Sources: The Library of Congress Country Studies; CIA World Factbook
Relations between Kenya and Uganda have been strained since Museveni seized power, although for much of 1988 and early 1989, Uganda and Kenya vacillated between cooperation and confrontation. In 1987 Kenya's president Daniel arap Moi had accused Museveni of allowing Libya to launch destabilizing attacks on Kenya from bases in Uganda, a charge Museveni steadfastly denied. Kenya nonetheless expelled the Ugandan high commissioner and closed the Libyan People's Bureau in Nairobi, and Uganda retaliated by arresting six Kenyan diplomats, including the acting high commissioner. A flurry of high-level communications succeeded in ending this incident, but each nation's fears of cross-border insurgency were heightened.
The year 1988 had begun on a positive note when the two governments agreed to establish a buffer zone along their common border near Busia. At about the same time, however, the NRM government alarmed Kenyan officials by announcing it was considering shipping imports and exports through Dar es Salaam, Tanzania, rather than Mombasa, Kenya. This would have cost Kenya transit fees and several hundred jobs in its transport industry, and suspicions of economic sabotage began to sour relations between the two countries.
A more serious problem occurred in July 1988, when several Ugandan soldiers attacked fishers at Sumba Island in Kenyan territory on Lake Victoria. Kenyan security forces responded and inflicted several casualties. Charges and countercharges were aired through the rest of 1988. There were also outbreaks of sporadic violence along the border and accusations that Ugandan vehicles were being detained or delayed at the Kenyan border points near Nakuru and Eldoret.
Despite some progress toward peaceful negotiations, the hopeful atmosphere was disturbed on March 2, 1989, when some 300 armed forces, believed to be Ugandans intent on stealing cattle, killed a Kenyan army officer in Kenya's West Pokot District. Kenyan security forces responded, killing seventy-two of the alleged cattle rustlers, by their count. Five days later, the Kenyan government claimed that a military aircraft from Uganda had dropped two bombs near a police post near Oropoi. According to the International Committee of the Red Cross (ICRC), the bombs killed five people and injured seven others. The Ugandan government denied complicity in the attack and suggested that the aircraft had originated in Sudan, a report that appeared to be confirmed by independent observers. Ugandan minister of foreign affairs Tarsis Kabwegyere sought mediation.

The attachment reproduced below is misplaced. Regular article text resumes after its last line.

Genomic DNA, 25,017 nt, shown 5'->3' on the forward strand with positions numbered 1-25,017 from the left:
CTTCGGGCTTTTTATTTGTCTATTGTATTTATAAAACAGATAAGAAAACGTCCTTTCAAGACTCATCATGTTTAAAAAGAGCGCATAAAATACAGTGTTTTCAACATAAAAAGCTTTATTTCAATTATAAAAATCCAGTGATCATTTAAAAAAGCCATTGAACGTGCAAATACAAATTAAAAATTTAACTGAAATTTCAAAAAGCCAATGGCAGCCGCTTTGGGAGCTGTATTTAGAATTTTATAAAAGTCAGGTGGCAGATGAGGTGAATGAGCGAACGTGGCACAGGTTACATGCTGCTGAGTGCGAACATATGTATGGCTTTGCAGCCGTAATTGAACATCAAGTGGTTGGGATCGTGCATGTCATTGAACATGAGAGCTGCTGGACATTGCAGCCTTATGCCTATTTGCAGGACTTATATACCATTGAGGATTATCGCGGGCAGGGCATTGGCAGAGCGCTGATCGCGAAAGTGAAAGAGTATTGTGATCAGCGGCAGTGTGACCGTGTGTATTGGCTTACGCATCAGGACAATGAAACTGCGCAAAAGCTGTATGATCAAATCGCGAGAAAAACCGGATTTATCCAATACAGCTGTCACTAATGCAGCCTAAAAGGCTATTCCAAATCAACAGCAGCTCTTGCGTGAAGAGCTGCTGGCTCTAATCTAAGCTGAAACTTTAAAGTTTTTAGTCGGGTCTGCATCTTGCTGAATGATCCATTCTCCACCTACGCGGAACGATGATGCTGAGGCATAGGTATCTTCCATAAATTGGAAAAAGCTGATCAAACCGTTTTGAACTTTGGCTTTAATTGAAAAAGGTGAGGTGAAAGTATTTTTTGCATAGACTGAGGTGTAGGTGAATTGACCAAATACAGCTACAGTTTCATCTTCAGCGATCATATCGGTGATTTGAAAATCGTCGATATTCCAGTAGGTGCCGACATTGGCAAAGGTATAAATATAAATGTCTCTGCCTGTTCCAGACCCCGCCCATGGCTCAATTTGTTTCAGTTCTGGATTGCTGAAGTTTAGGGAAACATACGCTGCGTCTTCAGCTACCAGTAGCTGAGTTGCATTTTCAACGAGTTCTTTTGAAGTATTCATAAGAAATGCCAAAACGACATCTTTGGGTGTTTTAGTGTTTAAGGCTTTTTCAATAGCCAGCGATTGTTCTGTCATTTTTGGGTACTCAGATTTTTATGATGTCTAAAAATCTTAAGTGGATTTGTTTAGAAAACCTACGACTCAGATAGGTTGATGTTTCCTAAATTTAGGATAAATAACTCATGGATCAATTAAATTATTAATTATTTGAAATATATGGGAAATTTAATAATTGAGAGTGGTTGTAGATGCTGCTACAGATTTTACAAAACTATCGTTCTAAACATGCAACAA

In 1990 the acrimony between Uganda and Kenya continued, especially after Ugandan police officials accused President Moi of helping Ugandan dissidents plan to overthrow Museveni. Relations improved after the two leaders met in August and agreed to restore full diplomatic ties and to strengthen border security. However, by year's end, the two countries again were at loggerheads, in part because of Kenyan press allegations that Uganda intended "to establish a Pax Uganda over central and eastern Africa."
Data as of December 1990
NOTE: The information regarding Uganda on this page is re-published from The Library of Congress Country Studies and the CIA World Factbook. No claims are made regarding the accuracy of Uganda Kenya information contained here. All suggestions for corrections of any errors about Uganda Kenya should be addressed to the Library of Congress and the CIA.